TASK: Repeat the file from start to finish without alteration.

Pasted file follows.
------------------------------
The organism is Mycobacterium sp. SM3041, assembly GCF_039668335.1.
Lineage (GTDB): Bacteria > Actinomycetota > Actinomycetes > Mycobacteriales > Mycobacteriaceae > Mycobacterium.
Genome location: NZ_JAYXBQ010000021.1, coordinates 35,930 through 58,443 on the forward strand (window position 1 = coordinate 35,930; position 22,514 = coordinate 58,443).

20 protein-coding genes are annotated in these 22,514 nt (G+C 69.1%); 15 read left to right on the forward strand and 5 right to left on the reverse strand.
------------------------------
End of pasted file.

The organism is Mycobacterium sp. SM3041, assembly GCF_039668335.1.
Lineage (GTDB): Bacteria > Actinomycetota > Actinomycetes > Mycobacteriales > Mycobacteriaceae > Mycobacterium.
Genome location: NZ_JAYXBQ010000021.1, coordinates 35,930 through 58,443 on the forward strand (window position 1 = coordinate 35,930; position 22,514 = coordinate 58,443).

20 protein-coding genes are annotated in these 22,514 nt (G+C 69.1%); 15 read left to right on the forward strand and 5 right to left on the reverse strand.